Speech Prosody 2006

Dresden, Germany
May 2-5, 2006

Toddlers are Sensitive to Prosodic Correlates of Disfluency in Spontaneous Speech

Melanie Soderstrom, James L. Morgan

Department of Cognitive & Linguistic Sciences, Brown University, Providence, RI, USA

The ability to distinguish fluent from disfluent speech could play an important role in infants’ acquisition of their first language. Across two experiments using a Headturn Preference Procedure, we show that infants are able to distinguish fluent from disfluent speech based on its prosodic characteristics, and show a preference for listening to fluent English. In the first experiment, 22-month-old, but not 10-month-old, infants preferred to listen to fluent adult-directed speech samples over disfluent matched speech samples. In the second experiment, lexical and grammatical information were removed. Older infants still discriminated fluent from disfluent speech, but showed the reverse preference, for disfluent speech.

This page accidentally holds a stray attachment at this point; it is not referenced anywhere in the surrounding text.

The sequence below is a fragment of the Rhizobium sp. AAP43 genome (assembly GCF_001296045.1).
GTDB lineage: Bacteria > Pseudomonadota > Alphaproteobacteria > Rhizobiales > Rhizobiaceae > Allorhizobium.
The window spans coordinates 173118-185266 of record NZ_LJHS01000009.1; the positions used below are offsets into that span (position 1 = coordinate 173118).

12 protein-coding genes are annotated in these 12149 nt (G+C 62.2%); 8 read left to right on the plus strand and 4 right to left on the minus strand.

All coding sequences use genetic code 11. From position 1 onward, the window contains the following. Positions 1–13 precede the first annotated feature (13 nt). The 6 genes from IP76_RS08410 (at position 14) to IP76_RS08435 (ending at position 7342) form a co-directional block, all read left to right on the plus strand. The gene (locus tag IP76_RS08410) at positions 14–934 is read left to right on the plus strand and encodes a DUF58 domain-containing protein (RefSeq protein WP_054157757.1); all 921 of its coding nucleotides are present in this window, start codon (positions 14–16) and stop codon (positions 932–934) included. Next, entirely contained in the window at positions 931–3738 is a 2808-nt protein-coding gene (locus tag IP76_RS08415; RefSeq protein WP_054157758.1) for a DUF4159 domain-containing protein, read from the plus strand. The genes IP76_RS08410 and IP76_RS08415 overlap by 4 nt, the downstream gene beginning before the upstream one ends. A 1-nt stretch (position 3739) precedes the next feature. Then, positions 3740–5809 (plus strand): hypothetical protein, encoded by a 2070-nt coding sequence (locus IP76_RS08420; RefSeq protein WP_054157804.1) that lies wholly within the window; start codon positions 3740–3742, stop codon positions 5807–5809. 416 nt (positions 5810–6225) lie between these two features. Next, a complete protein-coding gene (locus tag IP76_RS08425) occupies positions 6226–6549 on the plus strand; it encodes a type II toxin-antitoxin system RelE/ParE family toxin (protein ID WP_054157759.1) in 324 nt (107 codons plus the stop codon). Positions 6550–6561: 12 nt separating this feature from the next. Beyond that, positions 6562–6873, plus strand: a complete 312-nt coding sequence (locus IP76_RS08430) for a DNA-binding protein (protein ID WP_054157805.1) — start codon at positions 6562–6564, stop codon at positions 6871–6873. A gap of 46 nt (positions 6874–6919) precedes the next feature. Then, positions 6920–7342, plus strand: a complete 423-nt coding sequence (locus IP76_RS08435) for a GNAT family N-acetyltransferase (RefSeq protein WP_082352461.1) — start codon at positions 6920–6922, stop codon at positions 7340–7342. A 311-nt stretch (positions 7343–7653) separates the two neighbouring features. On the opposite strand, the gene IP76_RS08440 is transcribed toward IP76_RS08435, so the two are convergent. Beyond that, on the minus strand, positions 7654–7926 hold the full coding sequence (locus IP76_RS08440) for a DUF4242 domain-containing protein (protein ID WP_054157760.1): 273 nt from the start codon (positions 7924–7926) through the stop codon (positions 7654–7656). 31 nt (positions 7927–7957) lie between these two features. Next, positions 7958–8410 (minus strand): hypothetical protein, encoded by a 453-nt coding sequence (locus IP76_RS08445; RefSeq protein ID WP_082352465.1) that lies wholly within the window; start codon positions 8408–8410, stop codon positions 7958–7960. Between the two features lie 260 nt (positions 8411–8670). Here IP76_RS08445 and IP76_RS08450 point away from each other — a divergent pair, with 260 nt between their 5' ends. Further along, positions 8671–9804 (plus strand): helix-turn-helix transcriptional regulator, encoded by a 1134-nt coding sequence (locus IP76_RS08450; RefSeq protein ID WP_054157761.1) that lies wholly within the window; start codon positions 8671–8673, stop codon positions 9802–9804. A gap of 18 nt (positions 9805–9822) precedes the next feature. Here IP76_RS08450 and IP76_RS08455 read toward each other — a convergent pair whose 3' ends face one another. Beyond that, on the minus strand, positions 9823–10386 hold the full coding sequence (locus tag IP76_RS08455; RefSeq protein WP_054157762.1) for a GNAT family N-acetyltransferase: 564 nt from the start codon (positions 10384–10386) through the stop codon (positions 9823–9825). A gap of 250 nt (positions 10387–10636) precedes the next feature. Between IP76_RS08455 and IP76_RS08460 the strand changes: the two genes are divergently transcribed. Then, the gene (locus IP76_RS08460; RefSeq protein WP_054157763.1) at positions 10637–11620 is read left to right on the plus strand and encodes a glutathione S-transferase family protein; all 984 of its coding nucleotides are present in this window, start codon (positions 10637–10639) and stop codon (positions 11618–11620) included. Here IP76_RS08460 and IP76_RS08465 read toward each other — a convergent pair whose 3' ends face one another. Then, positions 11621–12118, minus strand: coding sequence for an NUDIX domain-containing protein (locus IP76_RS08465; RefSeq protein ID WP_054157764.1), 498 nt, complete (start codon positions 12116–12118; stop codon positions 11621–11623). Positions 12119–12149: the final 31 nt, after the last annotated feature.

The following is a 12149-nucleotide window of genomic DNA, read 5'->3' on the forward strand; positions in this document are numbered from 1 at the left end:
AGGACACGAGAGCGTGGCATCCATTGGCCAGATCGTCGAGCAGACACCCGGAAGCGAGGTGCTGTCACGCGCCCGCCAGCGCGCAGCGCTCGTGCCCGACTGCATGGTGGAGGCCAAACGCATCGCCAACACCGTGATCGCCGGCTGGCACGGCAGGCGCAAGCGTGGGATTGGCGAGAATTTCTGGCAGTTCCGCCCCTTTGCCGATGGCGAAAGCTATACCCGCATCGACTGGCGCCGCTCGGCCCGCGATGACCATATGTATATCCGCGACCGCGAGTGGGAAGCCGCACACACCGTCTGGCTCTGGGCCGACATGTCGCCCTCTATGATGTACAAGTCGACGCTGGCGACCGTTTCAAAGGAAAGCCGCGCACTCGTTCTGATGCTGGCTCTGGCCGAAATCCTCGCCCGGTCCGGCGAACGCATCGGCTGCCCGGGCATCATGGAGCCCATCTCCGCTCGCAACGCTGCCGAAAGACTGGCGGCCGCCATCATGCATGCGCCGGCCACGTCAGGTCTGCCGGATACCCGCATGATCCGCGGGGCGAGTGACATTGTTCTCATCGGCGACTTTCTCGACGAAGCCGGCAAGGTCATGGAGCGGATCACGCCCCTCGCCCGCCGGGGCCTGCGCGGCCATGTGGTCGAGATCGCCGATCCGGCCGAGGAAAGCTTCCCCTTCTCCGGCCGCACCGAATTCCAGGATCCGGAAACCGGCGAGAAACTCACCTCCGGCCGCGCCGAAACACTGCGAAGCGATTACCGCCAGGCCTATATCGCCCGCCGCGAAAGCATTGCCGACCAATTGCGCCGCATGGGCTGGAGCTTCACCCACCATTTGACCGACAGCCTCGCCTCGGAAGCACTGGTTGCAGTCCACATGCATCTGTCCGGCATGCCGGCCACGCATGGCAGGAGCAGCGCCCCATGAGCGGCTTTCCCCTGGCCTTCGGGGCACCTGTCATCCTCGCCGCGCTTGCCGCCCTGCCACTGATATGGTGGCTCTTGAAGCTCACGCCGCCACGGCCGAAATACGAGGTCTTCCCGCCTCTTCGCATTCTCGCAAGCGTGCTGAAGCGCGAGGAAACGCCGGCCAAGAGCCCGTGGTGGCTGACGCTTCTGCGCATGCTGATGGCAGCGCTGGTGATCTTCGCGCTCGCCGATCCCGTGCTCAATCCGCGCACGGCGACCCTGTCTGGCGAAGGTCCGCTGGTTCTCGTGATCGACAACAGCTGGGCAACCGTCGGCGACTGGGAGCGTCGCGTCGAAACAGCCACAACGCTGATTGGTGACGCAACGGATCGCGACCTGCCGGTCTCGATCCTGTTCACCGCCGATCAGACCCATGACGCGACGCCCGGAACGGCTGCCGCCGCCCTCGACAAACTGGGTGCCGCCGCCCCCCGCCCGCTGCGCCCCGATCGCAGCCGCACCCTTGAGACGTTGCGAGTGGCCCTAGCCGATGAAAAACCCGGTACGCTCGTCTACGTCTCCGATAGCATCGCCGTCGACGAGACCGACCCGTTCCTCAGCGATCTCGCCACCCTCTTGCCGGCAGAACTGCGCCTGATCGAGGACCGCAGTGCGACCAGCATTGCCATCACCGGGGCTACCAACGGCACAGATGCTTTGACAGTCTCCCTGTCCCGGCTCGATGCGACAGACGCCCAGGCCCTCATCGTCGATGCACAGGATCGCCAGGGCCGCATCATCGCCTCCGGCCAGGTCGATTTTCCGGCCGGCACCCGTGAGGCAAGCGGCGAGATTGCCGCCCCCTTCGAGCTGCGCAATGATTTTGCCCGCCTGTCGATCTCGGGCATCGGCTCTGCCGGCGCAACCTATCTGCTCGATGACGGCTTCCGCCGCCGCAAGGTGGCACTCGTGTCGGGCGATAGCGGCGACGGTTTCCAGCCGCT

Full Paper

Bibliographic reference.  Soderstrom, Melanie / Morgan, James L. (2006): "Toddlers are sensitive to prosodic correlates of disfluency in spontaneous speech", In SP-2006, paper 078.